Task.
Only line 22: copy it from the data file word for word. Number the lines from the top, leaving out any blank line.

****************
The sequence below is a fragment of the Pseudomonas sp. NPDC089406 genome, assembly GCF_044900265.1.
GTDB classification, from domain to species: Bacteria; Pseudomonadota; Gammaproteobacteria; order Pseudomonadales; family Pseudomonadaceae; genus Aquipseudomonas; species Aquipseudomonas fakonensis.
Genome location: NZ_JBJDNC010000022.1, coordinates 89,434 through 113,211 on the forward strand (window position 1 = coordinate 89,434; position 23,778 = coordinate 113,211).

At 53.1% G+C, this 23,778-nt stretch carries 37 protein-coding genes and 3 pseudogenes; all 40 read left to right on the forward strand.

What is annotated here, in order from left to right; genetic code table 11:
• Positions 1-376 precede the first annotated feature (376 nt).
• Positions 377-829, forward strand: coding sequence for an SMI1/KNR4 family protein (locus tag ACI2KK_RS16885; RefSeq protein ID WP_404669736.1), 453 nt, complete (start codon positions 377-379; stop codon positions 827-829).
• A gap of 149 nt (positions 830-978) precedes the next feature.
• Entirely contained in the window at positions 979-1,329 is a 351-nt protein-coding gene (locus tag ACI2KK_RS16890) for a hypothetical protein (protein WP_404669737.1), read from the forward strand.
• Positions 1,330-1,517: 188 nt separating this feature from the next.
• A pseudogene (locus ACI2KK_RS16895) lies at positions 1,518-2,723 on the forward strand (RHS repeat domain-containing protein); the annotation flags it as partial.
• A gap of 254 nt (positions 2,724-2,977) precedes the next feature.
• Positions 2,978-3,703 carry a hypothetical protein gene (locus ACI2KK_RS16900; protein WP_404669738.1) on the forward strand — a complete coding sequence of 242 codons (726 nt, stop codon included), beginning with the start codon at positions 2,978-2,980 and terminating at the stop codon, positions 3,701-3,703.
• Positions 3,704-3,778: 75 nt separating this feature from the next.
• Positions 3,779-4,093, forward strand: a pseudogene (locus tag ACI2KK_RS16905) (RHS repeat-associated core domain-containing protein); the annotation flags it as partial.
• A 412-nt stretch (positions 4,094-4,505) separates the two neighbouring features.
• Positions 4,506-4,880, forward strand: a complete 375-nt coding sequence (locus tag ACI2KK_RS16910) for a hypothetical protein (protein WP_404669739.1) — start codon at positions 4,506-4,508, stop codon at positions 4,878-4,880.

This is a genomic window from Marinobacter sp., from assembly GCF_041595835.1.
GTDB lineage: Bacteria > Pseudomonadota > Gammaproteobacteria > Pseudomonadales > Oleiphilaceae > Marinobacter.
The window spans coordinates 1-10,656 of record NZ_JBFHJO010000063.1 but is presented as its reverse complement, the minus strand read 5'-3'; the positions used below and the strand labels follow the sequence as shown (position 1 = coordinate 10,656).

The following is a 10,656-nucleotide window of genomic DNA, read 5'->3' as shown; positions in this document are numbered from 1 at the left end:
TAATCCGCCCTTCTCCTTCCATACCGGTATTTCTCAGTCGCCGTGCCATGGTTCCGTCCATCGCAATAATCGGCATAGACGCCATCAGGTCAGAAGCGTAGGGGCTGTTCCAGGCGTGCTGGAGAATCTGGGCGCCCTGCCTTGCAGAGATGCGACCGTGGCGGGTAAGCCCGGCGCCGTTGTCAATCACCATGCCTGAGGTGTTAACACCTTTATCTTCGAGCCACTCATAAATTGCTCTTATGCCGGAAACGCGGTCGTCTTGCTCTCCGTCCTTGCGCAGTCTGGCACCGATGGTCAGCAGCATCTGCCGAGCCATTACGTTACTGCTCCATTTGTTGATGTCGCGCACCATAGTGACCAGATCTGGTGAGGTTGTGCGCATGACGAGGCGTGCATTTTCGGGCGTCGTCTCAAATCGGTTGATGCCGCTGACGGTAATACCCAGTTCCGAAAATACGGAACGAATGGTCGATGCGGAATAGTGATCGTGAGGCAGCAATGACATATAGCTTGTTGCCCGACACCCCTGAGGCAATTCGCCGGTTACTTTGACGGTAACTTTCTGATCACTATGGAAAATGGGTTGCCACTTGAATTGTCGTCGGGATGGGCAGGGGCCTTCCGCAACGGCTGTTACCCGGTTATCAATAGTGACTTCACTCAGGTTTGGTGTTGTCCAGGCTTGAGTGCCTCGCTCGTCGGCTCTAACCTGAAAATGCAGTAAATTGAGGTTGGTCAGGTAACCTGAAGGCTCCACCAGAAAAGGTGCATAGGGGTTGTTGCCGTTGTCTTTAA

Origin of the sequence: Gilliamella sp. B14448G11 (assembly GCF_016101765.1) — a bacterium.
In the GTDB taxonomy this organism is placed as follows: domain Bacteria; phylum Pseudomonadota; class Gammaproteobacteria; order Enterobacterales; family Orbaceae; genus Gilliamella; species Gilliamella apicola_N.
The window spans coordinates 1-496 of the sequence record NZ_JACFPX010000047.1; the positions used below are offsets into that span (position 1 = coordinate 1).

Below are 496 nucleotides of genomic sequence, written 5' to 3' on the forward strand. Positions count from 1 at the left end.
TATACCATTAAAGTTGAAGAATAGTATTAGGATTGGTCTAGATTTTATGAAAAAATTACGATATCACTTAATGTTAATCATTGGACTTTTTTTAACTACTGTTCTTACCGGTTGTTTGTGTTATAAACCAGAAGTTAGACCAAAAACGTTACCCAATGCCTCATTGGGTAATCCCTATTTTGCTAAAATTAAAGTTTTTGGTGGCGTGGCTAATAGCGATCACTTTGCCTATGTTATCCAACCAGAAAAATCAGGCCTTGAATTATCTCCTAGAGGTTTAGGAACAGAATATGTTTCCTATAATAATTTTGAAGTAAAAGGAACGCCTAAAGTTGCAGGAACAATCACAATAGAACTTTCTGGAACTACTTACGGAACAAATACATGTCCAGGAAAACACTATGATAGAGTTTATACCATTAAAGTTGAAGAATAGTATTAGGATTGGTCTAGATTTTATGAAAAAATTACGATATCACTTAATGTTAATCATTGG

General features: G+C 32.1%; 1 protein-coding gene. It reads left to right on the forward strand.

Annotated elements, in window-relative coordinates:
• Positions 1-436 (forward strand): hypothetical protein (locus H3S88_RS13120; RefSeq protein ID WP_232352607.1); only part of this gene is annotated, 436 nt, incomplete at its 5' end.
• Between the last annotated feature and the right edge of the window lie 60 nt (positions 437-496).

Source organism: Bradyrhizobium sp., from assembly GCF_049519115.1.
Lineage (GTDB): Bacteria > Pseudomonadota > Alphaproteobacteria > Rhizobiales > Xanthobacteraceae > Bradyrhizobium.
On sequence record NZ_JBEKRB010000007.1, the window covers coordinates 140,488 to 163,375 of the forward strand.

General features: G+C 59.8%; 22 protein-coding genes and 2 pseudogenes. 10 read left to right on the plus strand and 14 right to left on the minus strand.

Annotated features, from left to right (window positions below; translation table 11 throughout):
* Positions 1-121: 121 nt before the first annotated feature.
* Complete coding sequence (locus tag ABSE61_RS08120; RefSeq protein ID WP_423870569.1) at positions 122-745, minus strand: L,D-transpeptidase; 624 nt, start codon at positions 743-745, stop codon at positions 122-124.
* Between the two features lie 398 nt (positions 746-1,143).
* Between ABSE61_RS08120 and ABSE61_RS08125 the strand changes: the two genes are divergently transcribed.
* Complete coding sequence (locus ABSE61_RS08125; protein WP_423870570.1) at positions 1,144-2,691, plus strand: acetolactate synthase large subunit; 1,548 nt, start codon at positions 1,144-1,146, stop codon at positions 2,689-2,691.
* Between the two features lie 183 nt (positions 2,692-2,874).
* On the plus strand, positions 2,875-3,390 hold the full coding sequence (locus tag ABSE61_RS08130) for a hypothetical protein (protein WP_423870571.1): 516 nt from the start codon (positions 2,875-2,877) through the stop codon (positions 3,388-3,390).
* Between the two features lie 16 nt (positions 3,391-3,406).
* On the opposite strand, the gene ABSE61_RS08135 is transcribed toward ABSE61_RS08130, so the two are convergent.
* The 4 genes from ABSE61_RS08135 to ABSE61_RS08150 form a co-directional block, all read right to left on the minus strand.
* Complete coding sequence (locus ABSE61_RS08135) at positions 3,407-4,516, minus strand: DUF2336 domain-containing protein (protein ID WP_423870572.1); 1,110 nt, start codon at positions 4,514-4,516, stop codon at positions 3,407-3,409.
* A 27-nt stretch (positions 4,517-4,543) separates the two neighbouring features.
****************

TAATCCGCCCTTCTCCTTCCATACCGGTATTTCTCAGTCGCCGTGCCATGGTTCCGTCCATCGCAATAATCGGCATAGACGCCATCAGGTCAGAAGCGTAGGGGCTGTTCCAGGCGTGCTGGAGAATCTGGGCGCCCTGCCTTGCAGAGATGCGACCGTGGCGGGTAAGCCCGGCGCCGTTGTCAATCACCATGCCTGAGGTGTTAACACCTTTATCTTCGAGCCACTCATAAATTGCTCTTATGCCGGAAACGCGGTCGTCTTGCTCTCCGTCCTTGCGCAGTCTGGCACCGATGGTCAGCAGCATCTGCCGAGCCATTACGTTACTGCTCCATTTGTTGATGTCGCGCACCATAGTGACCAGATCTGGTGAGGTTGTGCGCATGACGAGGCGTGCATTTTCGGGCGTCGTCTCAAATCGGTTGATGCCGCTGACGGTAATACCCAGTTCCGAAAATACGGAACGAATGGTCGATGCGGAATAGTGATCGTGAGGCAGCAATGACATATAGCTTGTTGCCCGACACCCCTGAGGCAATTCGCCGGTTACTTTGACGGTAACTTTCTGATCACTATGGAAAATGGGTTGCCACTTGAATTGTCGTCGGGATGGGCAGGGGCCTTCCGCAACGGCTGTTACCCGGTTATCAATAGTGACTTCACTCAGGTTTGGTGTTGTCCAGGCTTGAGTGCCTCGCTCGTCGGCTCTAACCTGAAAATGCAGTAAATTGAGGTTGGTCAGGTAACCTGAAGGCTCCACCAGAAAAGGTGCATAGGGGTTGTTGCCGTTGTCTTTAA